Featured Research

from universities, journals, and other organizations

Learning how the brain takes out its trash may help decode neurological diseases

Date:
August 29, 2013
Source:
University of Michigan
Summary:
Imagine that garbage haulers don't exist. Slowly, the trash accumulates in our offices, our homes, it clogs the streets and damages our cars, causes illness and renders normal life impossible.

Lysosome as the engine behind garbage uptake in the cell.
Credit: Haoxing Xu

Imagine that garbage haulers don't exist. Slowly, the trash accumulates in our offices, our homes, it clogs the streets and damages our cars, causes illness and renders normal life impossible.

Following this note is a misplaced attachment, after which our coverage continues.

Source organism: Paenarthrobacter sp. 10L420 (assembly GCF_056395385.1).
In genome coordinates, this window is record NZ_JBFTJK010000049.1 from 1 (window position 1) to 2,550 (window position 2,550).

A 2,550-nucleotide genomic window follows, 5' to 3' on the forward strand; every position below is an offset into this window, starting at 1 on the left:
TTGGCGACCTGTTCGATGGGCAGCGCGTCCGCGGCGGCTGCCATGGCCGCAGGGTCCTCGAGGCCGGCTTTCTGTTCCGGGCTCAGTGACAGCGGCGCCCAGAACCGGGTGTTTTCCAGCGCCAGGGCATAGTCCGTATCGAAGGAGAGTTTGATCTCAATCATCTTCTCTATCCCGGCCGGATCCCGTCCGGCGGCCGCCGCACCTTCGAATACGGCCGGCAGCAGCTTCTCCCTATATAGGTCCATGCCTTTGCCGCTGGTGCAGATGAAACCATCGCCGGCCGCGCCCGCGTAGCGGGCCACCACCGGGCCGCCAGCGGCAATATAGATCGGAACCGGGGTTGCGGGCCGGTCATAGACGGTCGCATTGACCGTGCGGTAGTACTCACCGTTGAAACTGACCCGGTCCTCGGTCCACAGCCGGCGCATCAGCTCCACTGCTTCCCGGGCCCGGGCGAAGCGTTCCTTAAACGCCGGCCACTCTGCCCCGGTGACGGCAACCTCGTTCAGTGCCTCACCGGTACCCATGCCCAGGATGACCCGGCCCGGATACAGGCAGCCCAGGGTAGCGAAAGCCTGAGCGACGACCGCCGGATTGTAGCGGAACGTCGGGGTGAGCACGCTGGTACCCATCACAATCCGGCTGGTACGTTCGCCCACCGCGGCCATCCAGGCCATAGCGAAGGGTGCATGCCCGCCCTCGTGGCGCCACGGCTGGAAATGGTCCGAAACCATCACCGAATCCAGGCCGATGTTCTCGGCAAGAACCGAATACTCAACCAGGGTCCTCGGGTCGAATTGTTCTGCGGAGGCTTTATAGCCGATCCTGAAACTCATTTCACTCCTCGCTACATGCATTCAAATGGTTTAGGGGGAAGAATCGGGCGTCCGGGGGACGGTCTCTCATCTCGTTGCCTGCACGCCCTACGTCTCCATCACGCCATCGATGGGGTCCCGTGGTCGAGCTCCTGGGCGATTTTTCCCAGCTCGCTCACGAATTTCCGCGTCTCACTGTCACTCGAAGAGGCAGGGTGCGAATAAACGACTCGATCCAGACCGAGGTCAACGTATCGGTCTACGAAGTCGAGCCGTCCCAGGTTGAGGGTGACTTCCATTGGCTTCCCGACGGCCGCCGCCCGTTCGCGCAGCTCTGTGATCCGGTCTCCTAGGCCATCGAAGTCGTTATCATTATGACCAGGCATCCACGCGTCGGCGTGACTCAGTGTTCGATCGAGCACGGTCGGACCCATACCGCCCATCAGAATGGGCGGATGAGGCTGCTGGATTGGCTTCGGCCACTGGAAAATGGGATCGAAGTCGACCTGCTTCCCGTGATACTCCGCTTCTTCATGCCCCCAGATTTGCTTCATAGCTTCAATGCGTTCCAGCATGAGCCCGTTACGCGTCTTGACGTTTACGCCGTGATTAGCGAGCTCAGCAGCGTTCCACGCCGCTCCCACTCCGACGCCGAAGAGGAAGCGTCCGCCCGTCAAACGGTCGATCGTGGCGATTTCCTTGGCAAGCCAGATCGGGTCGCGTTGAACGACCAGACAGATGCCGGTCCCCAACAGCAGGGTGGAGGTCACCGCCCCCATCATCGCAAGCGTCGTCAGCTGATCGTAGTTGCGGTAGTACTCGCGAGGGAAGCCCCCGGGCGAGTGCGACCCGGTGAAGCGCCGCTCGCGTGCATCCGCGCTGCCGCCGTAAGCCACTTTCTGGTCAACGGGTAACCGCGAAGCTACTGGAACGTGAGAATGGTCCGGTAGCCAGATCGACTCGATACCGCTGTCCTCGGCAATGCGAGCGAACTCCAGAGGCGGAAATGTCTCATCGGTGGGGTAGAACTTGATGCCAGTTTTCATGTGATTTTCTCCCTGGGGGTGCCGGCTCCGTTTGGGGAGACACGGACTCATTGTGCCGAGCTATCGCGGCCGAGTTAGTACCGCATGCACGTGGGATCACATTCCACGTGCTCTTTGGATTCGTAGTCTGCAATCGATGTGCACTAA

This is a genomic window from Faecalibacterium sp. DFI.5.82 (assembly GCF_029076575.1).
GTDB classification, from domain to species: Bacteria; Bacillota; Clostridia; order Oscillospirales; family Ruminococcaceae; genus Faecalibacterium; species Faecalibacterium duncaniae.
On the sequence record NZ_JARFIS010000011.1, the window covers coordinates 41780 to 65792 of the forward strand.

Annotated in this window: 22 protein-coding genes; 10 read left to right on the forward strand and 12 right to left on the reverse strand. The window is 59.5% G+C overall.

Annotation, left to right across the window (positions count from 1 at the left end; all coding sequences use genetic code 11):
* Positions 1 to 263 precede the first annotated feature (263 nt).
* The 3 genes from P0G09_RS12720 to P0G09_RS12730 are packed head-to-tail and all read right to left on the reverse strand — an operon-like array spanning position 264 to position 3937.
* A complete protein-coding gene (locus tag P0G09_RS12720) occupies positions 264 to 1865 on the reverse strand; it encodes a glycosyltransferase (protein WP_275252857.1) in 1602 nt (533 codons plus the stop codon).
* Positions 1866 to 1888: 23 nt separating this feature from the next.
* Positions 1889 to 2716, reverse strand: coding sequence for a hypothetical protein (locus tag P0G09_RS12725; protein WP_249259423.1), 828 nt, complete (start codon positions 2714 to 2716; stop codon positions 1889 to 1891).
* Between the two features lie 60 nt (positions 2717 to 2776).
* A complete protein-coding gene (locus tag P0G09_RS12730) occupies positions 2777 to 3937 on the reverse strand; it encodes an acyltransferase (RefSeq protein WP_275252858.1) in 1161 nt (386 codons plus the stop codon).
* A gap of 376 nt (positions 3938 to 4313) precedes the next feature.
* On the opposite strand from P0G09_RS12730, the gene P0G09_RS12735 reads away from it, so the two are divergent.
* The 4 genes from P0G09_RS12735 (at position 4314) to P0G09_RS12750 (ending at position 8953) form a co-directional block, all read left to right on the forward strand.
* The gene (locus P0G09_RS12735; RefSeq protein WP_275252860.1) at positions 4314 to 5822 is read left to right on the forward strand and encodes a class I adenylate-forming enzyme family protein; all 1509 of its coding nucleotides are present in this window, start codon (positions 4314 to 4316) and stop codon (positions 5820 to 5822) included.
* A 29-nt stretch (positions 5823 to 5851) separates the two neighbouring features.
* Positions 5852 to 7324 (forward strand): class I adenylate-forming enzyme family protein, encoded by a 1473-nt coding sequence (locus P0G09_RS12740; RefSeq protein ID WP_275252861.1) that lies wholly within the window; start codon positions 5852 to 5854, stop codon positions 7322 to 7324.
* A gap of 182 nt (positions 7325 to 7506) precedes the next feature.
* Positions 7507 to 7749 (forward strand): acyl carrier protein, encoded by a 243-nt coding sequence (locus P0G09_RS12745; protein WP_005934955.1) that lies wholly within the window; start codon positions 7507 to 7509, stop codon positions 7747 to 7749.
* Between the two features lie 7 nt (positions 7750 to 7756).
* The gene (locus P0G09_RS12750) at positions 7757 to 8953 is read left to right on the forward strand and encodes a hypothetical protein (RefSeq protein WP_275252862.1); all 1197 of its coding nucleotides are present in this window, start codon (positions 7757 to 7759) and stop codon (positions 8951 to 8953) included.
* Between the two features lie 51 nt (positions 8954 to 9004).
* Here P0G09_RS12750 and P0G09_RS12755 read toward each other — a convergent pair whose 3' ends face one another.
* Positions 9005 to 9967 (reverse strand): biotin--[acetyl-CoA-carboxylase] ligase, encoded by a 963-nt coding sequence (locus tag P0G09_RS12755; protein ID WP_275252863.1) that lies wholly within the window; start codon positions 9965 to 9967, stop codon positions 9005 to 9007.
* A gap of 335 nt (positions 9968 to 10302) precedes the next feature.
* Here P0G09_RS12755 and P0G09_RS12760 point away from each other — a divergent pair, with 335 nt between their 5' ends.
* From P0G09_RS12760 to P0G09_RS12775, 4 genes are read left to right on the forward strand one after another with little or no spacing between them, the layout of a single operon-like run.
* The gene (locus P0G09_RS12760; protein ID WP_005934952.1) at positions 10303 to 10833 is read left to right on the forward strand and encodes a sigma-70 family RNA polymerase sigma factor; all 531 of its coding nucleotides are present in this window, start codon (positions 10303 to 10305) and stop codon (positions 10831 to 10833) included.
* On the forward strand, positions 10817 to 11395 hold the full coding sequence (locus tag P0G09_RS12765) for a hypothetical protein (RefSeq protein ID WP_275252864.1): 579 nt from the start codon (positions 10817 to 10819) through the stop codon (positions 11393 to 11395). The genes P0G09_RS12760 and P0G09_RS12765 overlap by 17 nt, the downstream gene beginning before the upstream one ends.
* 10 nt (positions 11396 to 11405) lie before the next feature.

Related Articles


Garbage in the brain, in the form of dead cells, must also be removed before it accumulates, because it can cause both rare and common neurological diseases, such as Parkinson's. Now, University of Michigan researchers are a leap closer to decoding the critical process of how the brain clears dead cells, said Haoxing Xu, associate professor in the U-M Department of Molecular, Cellular and Developmental Biology.

A new U-M study identified two critical components of this cell clearing process: an essential calcium channel protein, TRPML1, that helps the so-called garbage collecting cells, called microphages or microglia, to clear out the dead cells; and alipid molecule, which helps activate TRPML1 and the process that allows the microphages to remove these dead cells.

Moreover, the Xu lab identified a synthetic chemical compound that can activate TRPML1. Because this chemical compound ultimately helps activate this cell-clearing process, it provides a drug target that could help combat these neurological diseases.

"This is clearly a drug target," Xu said. "What this paper picks out is exactly what is going wrong in this process."